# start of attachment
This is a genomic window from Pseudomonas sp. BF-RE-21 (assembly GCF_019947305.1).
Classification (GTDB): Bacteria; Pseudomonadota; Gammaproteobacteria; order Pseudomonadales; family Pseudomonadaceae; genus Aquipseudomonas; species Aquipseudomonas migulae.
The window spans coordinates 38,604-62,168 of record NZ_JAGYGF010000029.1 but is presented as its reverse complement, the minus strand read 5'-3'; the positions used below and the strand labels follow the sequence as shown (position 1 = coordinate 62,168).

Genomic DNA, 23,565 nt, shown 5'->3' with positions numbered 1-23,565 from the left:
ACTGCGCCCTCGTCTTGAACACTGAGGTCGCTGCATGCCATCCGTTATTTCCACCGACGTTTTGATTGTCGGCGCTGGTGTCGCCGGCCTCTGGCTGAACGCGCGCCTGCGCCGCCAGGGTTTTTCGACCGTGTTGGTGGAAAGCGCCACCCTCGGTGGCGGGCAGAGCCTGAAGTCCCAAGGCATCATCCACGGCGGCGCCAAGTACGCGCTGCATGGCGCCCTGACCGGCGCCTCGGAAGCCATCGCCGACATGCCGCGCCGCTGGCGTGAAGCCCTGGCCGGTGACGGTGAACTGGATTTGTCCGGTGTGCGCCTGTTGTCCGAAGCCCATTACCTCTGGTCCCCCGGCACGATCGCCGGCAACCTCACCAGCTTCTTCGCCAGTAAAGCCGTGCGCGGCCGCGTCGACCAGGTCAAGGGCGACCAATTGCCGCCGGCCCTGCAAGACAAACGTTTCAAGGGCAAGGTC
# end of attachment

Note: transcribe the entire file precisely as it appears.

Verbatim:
This is a genomic window from Pseudomonas sp. BF-RE-21 (assembly GCF_019947305.1).
Classification (GTDB): Bacteria; Pseudomonadota; Gammaproteobacteria; order Pseudomonadales; family Pseudomonadaceae; genus Aquipseudomonas; species Aquipseudomonas migulae.
The window spans coordinates 38,604-62,168 of record NZ_JAGYGF010000029.1 but is presented as its reverse complement, the minus strand read 5'-3'; the positions used below and the strand labels follow the sequence as shown (position 1 = coordinate 62,168).

Genomic DNA, 23,565 nt, shown 5'->3' with positions numbered 1-23,565 from the left:
ACTGCGCCCTCGTCTTGAACACTGAGGTCGCTGCATGCCATCCGTTATTTCCACCGACGTTTTGATTGTCGGCGCTGGTGTCGCCGGCCTCTGGCTGAACGCGCGCCTGCGCCGCCAGGGTTTTTCGACCGTGTTGGTGGAAAGCGCCACCCTCGGTGGCGGGCAGAGCCTGAAGTCCCAAGGCATCATCCACGGCGGCGCCAAGTACGCGCTGCATGGCGCCCTGACCGGCGCCTCGGAAGCCATCGCCGACATGCCGCGCCGCTGGCGTGAAGCCCTGGCCGGTGACGGTGAACTGGATTTGTCCGGTGTGCGCCTGTTGTCCGAAGCCCATTACCTCTGGTCCCCCGGCACGATCGCCGGCAACCTCACCAGCTTCTTCGCCAGTAAAGCCGTGCGCGGCCGCGTCGACCAGGTCAAGGGCGACCAATTGCCGCCGGCCCTGCAAGACAAACGTTTCAAGGGCAAGGTC